How to Use Nano: the Linux Command Line Text Editor 2024

Learn Basic Usage of Nano Command Line Text Editor for Unix and Linux | Syntax Highlighting, Search and Replace, Cut and Paste

How to Use Nano, the Linux Command Line Text Editor

When working on the command line, creating or editing text files is a common task. Vim and Emacs are two of the most popular and powerful command-line editors, but their steep learning curve can be daunting for new users. For those who need a simpler alternative, GNU nano is an easy-to-use command-line text editor designed for Unix and Linux operating systems.

This guide will explain the basic usage of the nano editor, including how to create and open a file, edit a file, save a file, search and replace text with regular expression support, cut and paste text, and more. With nano, you can enjoy all the essential features you’d expect from a regular text editor, including syntax highlighting, multiple buffers, spellchecking, UTF-8 encoding, and more. Start using the nano editor today!

Installing Nano

The Nano text editor comes pre-installed on macOS and many Linux distributions. To verify whether it is installed on your system, enter the following command:

nano --version

The resulting display will appear in a similar fashion as follows:


GNU nano, version 2.9.3
(C) 1999-2011, 2013-2018 Free Software Foundation, Inc.
(C) 2014-2018 the contributors to nano
Email: [email protected] Web:

If nano is not currently installed on your system, it is possible to install it using the package manager specific to your distribution.

Install Nano on Ubuntu and Debian

sudo apt install nano

Install Nano on CentOS and Fedora

sudo yum install nano

Opening and Creating Files

Type “nano” followed by the name of the file to either create a new file or access an existing file:

nano filename

Nano text editor

This opens a fresh editor window, you gain the ability to commence modifying the file.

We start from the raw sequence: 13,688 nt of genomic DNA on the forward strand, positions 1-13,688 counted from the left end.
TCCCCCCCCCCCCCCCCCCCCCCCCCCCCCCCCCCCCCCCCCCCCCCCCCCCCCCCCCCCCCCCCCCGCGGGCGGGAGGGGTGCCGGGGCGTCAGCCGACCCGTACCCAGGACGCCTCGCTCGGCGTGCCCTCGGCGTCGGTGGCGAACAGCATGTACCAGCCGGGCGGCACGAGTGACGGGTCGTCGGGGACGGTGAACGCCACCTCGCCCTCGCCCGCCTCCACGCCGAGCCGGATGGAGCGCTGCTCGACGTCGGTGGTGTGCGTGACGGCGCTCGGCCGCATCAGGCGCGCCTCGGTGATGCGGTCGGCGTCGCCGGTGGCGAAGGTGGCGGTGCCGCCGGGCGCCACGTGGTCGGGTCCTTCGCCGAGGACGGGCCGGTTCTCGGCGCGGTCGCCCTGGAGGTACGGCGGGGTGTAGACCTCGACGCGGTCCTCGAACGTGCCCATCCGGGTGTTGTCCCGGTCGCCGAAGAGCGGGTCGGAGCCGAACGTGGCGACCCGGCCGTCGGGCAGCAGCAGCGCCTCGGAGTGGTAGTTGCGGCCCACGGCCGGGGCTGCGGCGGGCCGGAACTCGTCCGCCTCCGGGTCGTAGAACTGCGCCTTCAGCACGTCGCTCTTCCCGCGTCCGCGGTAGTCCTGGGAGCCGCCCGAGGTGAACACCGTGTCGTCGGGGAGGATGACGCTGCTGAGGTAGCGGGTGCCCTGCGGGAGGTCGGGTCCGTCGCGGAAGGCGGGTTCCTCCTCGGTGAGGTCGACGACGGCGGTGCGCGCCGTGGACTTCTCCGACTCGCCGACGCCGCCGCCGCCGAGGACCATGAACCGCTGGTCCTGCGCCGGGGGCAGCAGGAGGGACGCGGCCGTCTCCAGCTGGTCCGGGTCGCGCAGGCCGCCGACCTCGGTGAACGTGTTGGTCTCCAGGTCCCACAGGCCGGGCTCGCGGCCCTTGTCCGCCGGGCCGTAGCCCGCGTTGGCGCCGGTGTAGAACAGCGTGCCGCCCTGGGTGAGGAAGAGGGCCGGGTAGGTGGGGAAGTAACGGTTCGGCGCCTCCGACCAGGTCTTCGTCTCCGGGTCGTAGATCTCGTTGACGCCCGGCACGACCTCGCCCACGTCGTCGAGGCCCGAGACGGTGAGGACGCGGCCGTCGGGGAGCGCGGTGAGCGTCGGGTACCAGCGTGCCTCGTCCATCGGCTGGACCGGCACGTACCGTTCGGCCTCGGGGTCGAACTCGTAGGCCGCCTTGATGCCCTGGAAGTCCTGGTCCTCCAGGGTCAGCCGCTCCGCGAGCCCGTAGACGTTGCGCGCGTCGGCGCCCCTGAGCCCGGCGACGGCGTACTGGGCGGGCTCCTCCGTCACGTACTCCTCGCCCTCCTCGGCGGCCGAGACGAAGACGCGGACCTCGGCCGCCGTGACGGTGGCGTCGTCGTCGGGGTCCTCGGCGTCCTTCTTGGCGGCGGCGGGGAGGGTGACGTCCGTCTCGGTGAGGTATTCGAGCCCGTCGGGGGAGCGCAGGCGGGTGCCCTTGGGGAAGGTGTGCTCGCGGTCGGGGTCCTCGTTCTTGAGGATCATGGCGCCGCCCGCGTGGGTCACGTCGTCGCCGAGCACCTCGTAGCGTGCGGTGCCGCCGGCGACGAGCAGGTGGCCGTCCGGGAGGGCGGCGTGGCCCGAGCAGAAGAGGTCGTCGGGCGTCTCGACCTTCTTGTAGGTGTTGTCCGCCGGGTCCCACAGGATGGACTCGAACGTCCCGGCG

The nano editor displays a list of fundamental command shortcuts at the bottom of the window for easy access.

Commands in this system are denoted with either the caret (^) or M character prefix. The caret symbol represents the Ctrl key, so ^J commands would involve pressing the Ctrl and J keys together. Meanwhile, the letter M indicates the Alt key.

To retrieve a comprehensive index of commands, simply press the key combination Ctrl+g.

To open a file with the cursor positioned on a particular line and character, utilize the following syntax:

nano +line_number,character_number filename

In case the character_number is not included, the cursor will be placed at the beginning of the first character.

Editing Files

Nano is different from vi in that it is a modeless editor, allowing you to begin typing and editing text right after opening a file.

If you need to navigate to a particular line and character position, you can do so by executing the Ctrl+_ command, which will modify the menu displayed at the bottom of the screen. Simply input the desired line and column numbers into the “Enter line number, column number:” field, and press the Enter key to proceed.

Searching and replacing

To look for a specific text, you can follow these steps: Press the “Ctrl” key and the “w” key simultaneously, type in the search term you’re looking for, and then hit “Enter“. This will bring you to the first instance of the search term. If you need to move to the next match, press “Alt” and “w” keys together.